Let's say you've two web applications, one that will be used by your customers and one that will be used by your employees.
The easiest way to create separation between your customers and employees applications is to have two physical servers, one for employees and one for customers. The customers server could have hostname "customers.example.com" and the employees server could have hostname "employees.example.com".
Instead of having separate physical servers, you can use virtual hosts to have both "customers.example.com" and "employees.example.com" on a single physical server. Before virtual hosts, a single physical server could only have only had "customers.example.com" or"employees.example.com", but not both.
A WebSphere application server contains 3 default virtual hosts.
When manually deploying an app to WebSphere, if the application does not have the virtual host defined in the ibm-web-bnd.xml (for web apps) or ibm-webservice-bnd.xml (for service apps) file, there will be a prompt to select the virtual host. The default virtual host that is displayed is defined in the application servers web container settings (for web apps).
You can place the ibm-web-bnd.xml file in the WEB-INF folder of your WAR to define the virtual host. If you do this, you will not be prompted to define the virtual host when manually deploying an app to WebSphere. Instead, the virtual host defined in ibm-web-bnd.xml will be used.
<?xml version="1.0" encoding="UTF-8"?> <!DOCTYPE xml> <web-bnd xmlns="http://websphere.ibm.com/xml/ns/javaee" xmlns:xsi="http://www.w3.org/2001/XMLSchema-instance" xsi:schemaLocation="http://websphere.ibm.com/xml/ns/javaee http://websphere.ibm.com/xml/ns/javaee/ibm-web-bnd_1_0.xsd" version="1.0"> <virtual-host name="default_host" /> </web-bnd>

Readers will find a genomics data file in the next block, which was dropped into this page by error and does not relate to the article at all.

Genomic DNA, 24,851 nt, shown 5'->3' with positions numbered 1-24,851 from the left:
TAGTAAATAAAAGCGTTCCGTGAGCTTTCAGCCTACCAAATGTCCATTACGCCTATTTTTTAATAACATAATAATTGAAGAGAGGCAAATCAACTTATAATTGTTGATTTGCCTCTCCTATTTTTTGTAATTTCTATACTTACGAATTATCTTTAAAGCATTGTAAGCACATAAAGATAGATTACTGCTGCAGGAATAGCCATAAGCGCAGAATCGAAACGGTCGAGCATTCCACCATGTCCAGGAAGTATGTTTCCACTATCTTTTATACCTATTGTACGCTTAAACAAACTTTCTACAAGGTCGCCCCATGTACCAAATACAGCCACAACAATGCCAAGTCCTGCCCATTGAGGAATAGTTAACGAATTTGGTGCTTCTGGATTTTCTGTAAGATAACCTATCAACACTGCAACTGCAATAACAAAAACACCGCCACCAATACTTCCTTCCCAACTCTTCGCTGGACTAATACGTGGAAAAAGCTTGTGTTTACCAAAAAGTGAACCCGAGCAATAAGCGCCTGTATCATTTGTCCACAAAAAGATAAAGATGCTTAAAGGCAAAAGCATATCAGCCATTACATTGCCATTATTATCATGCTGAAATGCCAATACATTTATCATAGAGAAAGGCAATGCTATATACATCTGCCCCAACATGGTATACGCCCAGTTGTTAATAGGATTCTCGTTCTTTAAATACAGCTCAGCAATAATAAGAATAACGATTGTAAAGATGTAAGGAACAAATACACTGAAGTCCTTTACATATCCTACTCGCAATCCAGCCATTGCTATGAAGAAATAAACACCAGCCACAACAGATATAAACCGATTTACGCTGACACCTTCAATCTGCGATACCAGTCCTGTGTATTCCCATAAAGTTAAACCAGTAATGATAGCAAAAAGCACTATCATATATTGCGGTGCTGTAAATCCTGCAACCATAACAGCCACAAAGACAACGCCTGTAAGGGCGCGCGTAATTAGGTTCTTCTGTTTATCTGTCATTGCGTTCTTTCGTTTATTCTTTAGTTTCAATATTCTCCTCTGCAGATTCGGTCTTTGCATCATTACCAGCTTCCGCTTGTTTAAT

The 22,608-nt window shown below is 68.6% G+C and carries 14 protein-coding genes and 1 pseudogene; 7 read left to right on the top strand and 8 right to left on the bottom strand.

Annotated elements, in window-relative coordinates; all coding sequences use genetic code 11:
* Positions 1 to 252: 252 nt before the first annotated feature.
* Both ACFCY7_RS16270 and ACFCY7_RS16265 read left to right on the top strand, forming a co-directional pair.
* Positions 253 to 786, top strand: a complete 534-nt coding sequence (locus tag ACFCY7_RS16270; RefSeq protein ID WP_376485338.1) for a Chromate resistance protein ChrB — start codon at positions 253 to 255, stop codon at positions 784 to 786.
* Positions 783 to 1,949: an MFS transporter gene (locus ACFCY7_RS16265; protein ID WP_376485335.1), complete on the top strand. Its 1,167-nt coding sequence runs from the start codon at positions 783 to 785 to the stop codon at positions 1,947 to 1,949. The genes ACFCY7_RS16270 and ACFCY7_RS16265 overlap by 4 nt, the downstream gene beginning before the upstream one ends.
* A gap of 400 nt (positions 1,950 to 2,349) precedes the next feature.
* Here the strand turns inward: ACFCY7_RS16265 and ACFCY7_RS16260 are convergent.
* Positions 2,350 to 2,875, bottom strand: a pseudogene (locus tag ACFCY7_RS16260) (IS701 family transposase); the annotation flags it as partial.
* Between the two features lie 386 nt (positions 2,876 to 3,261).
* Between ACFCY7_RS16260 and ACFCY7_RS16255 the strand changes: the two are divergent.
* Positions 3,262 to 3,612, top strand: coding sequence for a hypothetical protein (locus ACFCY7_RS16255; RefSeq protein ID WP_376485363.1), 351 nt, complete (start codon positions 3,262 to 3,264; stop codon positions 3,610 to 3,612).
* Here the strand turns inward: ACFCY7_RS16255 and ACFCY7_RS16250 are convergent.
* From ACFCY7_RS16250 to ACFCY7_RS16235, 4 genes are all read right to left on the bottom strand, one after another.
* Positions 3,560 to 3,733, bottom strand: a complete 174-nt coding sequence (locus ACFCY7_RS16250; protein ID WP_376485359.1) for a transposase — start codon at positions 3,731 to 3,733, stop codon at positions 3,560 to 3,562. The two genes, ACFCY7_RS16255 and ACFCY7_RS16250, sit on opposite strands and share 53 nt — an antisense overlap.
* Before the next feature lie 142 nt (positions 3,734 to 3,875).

This can also be done via the wsadmin command. But, it usually makes more sense to just use the ibm-web-bnd.xml file.
dmgr_home/Dmgr/bin/wsadmin.sh -user your_username -password your_password -c "print AdminApp.edit('your_ear', '[-MapWebModToVH [[your_war Beta.war,WEB-INF/web.xml default_host]]]')"
To view and change the configuration of a virtual host:
At this page, the name of the virtual host can be changed.
Selecting Host Aliases will list the hostname and ports that are listening. In the example below, we can see some of the ports that default_host is listening on.
Notice in this example that ports 9080 and 9081 are listed. Typically, this suggests that 9080 is being used by one JVM, and port 9081 is being used by another JVM. The JVMs can be running on the same machine (vertical cluster) or on different machines (horizontal cluster).
The ports can then be correlated to a certain type of listener.
In this example, WC_defaulthost of JVM "a" has port 9080. The WC_defaulthost of JVM "b" would have port 9081.
Applications running on the JVM using default_host will be able to be called using the WC_defaulthost port, which is 9080 or 9081 in this example. In a horizontal cluster, the JVMs will likely have different hostnames, so you would pull up the app with something like www.hostname1:9080/context/root and www.hostname2:9081/context/root.
Change the port
Changing the virtual host to listen on a different port would allow you to produce the application on a different port.
In this example, the WC_defaulthost value is updated to be 12345.
You would be able to produce the app on port 12345 after the JVM is restarted.
This type of change is not limited to just the WC_defaulthost. This change can be done on other ports being used for other listeners.